Where Back in the Groove starts to fall apart is playing against its roguelike strengths. For starters, most of the challenge comes not from any form of strategy, but from plopping in tons of enemies as an obstacle. Since the player can’t attack normally, their own form of defense is to hoard presents. Most levels eventually follow a typical strategy; running away from enemies while collecting presents, hoping to get something that will help you in a pinch.
Each level throws in a bunch of mini-games to add to your objectives. Some are simple twitch reflex game like the returning ‘Hyper Funk Zone’ mini-game. Others include a pretty weak rhythm game knockoff and rolling a d20 with a bunch of cosplayers for extra cash. Some of these minigames require cash to play, giving a needed incentive to collect it. In the end, all of this adds only a shallow level of variety to Back in the Groove. These minigames are often just minor distractions to the core mechanics, and they can be completely avoided if you prefer to focus on searching the world for what you need.
This dovetails into the ensuing lack of interest. In essence, Back in the Groove is incredibly boring once you strip away the 90’s nostalgia and realize all you are doing is playing a mediocre roguelike. There are four gameplay modes, with two of them (random world and random hard) being unlockable. Players will need to go through the ‘Fixed World’ section before taking on the vastly more interesting random worlds.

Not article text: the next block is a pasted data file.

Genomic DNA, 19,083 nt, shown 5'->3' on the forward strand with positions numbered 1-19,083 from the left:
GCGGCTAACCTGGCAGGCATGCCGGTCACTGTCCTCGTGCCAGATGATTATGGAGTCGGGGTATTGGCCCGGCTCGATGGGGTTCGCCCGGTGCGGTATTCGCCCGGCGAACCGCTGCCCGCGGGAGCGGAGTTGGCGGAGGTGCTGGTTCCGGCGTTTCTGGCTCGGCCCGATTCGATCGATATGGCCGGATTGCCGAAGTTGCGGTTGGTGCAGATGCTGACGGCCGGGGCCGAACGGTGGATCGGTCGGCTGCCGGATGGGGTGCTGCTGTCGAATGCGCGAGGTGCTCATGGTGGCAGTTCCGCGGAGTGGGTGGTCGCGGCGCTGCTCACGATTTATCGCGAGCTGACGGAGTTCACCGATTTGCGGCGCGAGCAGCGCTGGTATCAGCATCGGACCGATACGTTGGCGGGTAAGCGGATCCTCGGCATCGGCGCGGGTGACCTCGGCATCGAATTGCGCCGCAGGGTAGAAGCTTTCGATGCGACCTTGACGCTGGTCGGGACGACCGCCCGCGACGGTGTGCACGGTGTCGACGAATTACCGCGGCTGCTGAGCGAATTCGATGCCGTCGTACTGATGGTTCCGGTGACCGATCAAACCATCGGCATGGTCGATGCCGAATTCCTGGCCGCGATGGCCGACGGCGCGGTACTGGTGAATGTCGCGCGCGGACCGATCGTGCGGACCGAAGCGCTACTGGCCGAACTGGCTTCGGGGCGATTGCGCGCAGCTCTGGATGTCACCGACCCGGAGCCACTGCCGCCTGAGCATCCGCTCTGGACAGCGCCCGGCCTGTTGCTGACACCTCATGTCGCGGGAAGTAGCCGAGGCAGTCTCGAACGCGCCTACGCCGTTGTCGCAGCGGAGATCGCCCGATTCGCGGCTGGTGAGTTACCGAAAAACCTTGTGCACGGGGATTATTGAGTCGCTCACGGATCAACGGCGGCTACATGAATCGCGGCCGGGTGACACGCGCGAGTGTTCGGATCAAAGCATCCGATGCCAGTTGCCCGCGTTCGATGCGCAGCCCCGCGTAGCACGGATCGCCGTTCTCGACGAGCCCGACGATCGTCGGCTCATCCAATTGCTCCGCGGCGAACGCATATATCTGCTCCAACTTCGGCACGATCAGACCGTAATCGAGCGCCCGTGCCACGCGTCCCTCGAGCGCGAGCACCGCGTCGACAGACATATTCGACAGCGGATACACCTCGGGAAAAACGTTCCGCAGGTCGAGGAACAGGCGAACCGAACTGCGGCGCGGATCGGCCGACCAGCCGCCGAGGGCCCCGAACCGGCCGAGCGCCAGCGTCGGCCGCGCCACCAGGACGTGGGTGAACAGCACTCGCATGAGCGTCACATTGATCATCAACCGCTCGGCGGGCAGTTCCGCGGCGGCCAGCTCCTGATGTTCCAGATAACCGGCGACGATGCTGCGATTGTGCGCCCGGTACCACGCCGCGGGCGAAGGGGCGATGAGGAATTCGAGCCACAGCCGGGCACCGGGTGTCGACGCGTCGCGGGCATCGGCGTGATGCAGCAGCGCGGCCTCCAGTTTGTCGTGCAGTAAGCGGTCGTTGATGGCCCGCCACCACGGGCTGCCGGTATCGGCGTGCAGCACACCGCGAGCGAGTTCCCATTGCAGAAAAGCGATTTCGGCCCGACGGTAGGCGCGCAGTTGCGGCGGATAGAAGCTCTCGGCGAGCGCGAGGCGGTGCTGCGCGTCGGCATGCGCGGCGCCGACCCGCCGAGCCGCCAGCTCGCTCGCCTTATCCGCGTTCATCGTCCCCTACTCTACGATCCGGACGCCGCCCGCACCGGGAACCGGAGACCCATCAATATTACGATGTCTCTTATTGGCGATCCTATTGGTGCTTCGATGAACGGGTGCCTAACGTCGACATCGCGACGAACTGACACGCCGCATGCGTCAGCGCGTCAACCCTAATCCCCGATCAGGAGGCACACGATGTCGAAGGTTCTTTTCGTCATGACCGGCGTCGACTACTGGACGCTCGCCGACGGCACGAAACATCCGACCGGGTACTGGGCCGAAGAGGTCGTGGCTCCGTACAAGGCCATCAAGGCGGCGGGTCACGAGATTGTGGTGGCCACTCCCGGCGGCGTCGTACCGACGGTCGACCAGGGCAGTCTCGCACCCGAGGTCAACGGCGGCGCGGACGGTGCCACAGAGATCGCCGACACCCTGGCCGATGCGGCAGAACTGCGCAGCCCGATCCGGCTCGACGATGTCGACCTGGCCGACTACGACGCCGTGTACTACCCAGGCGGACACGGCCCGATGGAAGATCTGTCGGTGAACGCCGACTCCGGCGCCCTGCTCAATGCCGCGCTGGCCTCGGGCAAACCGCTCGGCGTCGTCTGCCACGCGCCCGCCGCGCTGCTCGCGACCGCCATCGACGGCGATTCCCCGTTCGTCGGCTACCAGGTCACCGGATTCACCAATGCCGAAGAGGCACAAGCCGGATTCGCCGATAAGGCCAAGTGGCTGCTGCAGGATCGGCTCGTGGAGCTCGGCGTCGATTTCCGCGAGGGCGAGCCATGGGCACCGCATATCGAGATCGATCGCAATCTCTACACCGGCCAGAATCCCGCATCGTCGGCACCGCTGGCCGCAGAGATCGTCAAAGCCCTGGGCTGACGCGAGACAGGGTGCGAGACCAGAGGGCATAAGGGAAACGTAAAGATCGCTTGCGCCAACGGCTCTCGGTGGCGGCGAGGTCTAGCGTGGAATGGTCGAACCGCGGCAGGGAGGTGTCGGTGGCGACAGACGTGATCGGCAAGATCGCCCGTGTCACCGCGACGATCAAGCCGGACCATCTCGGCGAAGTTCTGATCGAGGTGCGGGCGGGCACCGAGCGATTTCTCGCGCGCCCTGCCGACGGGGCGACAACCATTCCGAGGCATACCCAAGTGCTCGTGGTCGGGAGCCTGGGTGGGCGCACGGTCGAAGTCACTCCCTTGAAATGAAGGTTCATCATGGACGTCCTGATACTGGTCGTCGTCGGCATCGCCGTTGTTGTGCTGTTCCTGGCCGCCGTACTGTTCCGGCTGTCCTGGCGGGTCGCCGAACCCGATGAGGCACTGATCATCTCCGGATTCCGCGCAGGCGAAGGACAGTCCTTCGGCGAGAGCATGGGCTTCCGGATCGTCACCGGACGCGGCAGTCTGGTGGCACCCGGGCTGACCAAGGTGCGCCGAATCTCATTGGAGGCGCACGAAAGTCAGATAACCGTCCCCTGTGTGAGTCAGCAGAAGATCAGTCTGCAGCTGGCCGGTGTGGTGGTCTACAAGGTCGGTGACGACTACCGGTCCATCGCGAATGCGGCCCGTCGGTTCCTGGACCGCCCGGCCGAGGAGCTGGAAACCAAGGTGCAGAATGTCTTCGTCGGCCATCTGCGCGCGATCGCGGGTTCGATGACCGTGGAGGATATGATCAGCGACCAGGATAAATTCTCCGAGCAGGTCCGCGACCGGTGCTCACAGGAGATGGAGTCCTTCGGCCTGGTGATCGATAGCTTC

Back in the Groove doesn’t have much innovation in it either. There are new features, such as the inclusion of four brand new aliens to go with the returning cast. Each of the nine alien avatars has different stat points, such as movement speed, health or inventory space. However, that rarely comes into play. Leveling up in-game gets random increases into your stats, but it plays like a token addition over a necessary feature.
The only real incentive for beating the different modes is in the unlockables. You’ll get cosmetic hats, new presents and other goodies as you beat the random worlds. Still, once you take away the style it’s just a blasé experience, one that feels soulless and uninteresting throughout. Back in the Groove really struggles to keep players interested, though this might account for how relatively short the experience can be. Players can beat the fixed map in three hours easily. Random world challenges can take a few more hours to sink through.
There is a bit of novelty to Back in the Groove, but at the end of the day, the game will only appeal to the most hardcore fans out there. It is a boring, tedious experience that has the look and feel of its predecessors, but lacks the satirical charm. ToeJam & Earl struggle to find any form of relevance in 2019 beyond a quick nostalgia fix.
TechRaptor reviewed ToeJam & Earl: Back in the Groove with a copy provided by the publisher. The game is also available on Xbox One and PC via Steam.
ToeJam & Earl: Back in he Groove is a straightfroward game that really struggles to find any form of relevance beyond its nostalgia factor.
- Colorful Graphics and Sound...
- Play's Like The Original Games...
- ...Obnoxious 90's Nostalgia.
- ...Token Additions and Mini-Games.
- Mediocre Rogue-Like Elements.
- Fairly Boring Overall.